Big Data

Doctors in the big data world

Jaysheel Singh
Thu 24 March 2016

Doctor - Blog-01

As CMS leads the transition to a value based system of care that links payment to health outcomes, it becomes increasingly important for healthcare organizations to focus on enhanced systems of care delivery that can empower doctors with data driven insights into a patient’s medical history.

An electronic health record (EHR) contains medical information on a patient and is used by doctors at the point of care. But due to the information overload in an EHR, it becomes overwhelming at times, for doctors to gain insights and drive value from this data. This phenomenon of information overload has been observed in several care settings, from outpatient clinics and primary care, to hospital admissions, and the emergency room. In a recent nonpartisan study, it was found that doctors spend 50 % of their time in the notes section of the EHR and 25% of their time on the Laboratory results, wherein they try to find some evidence for the observations mentioned in the notes section. This creates a need for a patient record summarization system that can extract and summarize content from the patient notes and present the key clinical information to the doctor. Such a system would provide doctors with clinical decision support at the point of care, which will enable them to better engage with their patients and improve care outcomes.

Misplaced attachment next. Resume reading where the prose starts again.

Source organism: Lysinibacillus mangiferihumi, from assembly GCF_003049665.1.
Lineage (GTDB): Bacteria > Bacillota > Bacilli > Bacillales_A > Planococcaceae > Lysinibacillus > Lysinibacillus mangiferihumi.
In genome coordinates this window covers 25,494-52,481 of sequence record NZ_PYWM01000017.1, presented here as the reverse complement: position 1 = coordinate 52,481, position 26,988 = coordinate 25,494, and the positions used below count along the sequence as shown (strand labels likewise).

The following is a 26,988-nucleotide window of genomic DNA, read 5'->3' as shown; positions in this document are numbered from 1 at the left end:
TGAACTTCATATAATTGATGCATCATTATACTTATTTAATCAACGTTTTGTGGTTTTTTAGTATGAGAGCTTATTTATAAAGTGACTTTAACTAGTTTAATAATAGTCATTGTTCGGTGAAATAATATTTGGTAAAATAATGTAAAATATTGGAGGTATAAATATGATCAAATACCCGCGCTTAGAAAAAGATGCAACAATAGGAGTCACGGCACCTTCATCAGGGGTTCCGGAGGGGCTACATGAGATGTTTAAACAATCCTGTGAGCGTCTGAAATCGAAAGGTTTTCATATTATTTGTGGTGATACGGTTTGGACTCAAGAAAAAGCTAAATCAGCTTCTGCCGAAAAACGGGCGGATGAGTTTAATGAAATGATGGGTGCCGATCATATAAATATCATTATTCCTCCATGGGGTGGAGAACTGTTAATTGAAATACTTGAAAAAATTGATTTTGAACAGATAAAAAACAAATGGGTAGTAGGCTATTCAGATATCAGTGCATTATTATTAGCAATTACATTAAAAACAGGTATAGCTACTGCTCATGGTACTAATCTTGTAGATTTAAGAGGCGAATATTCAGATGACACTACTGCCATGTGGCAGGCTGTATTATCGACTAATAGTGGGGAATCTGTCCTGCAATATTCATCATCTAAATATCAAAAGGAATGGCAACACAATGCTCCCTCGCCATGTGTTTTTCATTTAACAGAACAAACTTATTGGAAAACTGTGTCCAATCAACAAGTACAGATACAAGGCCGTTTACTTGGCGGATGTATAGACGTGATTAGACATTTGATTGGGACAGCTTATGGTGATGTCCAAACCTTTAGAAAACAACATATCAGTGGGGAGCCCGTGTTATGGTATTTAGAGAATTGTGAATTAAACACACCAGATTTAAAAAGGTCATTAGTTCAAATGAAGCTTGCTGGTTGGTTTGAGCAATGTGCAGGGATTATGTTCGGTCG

While it is important for organizations to invest in clinical decision support systems for doctors, it is equally important for doctors to embrace a culture of analytics and drive their organizational change initiatives. If we try to look at the challenges from a doctor’s perspective, we will find that with all the different initiatives like ICD-10, meaningful use, accountable care organizations (ACO) and pay-for-performance, doctors are inundated with so much information that they often find it difficult to make sense of it all.

This is where the organizations need to step up and create real-time solutions for doctors that are integrated into their existing workflows so that they don’t need to log into 10 different things to meet their administrative requirements, but focus on how to provide the best possible care to their patients. Since CMS uses the administrative data for evaluating performance, to which it ties its pay-for-performance initiatives, it becomes all the more important for organizations to engage their doctors so that they accurately document the complete clinical and administrative information.

The development and implementation of such clinical standards and strategies for doctor engagement will help improve operational, clinical and financial outcomes.

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